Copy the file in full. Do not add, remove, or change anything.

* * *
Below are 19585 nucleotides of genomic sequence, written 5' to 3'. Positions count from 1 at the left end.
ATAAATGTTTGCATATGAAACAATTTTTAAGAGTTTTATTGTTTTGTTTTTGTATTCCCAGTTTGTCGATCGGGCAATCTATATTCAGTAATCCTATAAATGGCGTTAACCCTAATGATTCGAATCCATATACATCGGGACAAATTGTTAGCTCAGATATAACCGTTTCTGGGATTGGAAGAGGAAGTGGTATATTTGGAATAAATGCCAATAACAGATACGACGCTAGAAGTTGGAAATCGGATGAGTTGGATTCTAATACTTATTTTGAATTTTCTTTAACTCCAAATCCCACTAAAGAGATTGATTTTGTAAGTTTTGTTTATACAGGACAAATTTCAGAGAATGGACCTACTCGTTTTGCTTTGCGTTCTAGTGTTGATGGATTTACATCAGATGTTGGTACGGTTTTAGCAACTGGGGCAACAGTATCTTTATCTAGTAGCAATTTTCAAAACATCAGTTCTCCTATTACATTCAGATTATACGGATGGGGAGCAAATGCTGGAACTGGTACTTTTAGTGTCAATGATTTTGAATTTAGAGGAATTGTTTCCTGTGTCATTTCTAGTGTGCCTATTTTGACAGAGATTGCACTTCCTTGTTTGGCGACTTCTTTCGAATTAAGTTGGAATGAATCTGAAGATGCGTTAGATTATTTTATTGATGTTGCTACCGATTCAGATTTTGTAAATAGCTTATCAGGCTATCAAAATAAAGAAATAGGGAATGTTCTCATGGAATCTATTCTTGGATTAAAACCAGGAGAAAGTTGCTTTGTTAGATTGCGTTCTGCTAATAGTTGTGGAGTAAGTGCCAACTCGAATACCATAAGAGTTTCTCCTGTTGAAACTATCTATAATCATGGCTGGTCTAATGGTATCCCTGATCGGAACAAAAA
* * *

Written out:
Below are 19585 nucleotides of genomic sequence, written 5' to 3'. Positions count from 1 at the left end.
ATAAATGTTTGCATATGAAACAATTTTTAAGAGTTTTATTGTTTTGTTTTTGTATTCCCAGTTTGTCGATCGGGCAATCTATATTCAGTAATCCTATAAATGGCGTTAACCCTAATGATTCGAATCCATATACATCGGGACAAATTGTTAGCTCAGATATAACCGTTTCTGGGATTGGAAGAGGAAGTGGTATATTTGGAATAAATGCCAATAACAGATACGACGCTAGAAGTTGGAAATCGGATGAGTTGGATTCTAATACTTATTTTGAATTTTCTTTAACTCCAAATCCCACTAAAGAGATTGATTTTGTAAGTTTTGTTTATACAGGACAAATTTCAGAGAATGGACCTACTCGTTTTGCTTTGCGTTCTAGTGTTGATGGATTTACATCAGATGTTGGTACGGTTTTAGCAACTGGGGCAACAGTATCTTTATCTAGTAGCAATTTTCAAAACATCAGTTCTCCTATTACATTCAGATTATACGGATGGGGAGCAAATGCTGGAACTGGTACTTTTAGTGTCAATGATTTTGAATTTAGAGGAATTGTTTCCTGTGTCATTTCTAGTGTGCCTATTTTGACAGAGATTGCACTTCCTTGTTTGGCGACTTCTTTCGAATTAAGTTGGAATGAATCTGAAGATGCGTTAGATTATTTTATTGATGTTGCTACCGATTCAGATTTTGTAAATAGCTTATCAGGCTATCAAAATAAAGAAATAGGGAATGTTCTCATGGAATCTATTCTTGGATTAAAACCAGGAGAAAGTTGCTTTGTTAGATTGCGTTCTGCTAATAGTTGTGGAGTAAGTGCCAACTCGAATACCATAAGAGTTTCTCCTGTTGAAACTATCTATAATCATGGCTGGTCTAATGGTATCCCTGATCGGAACAAAAA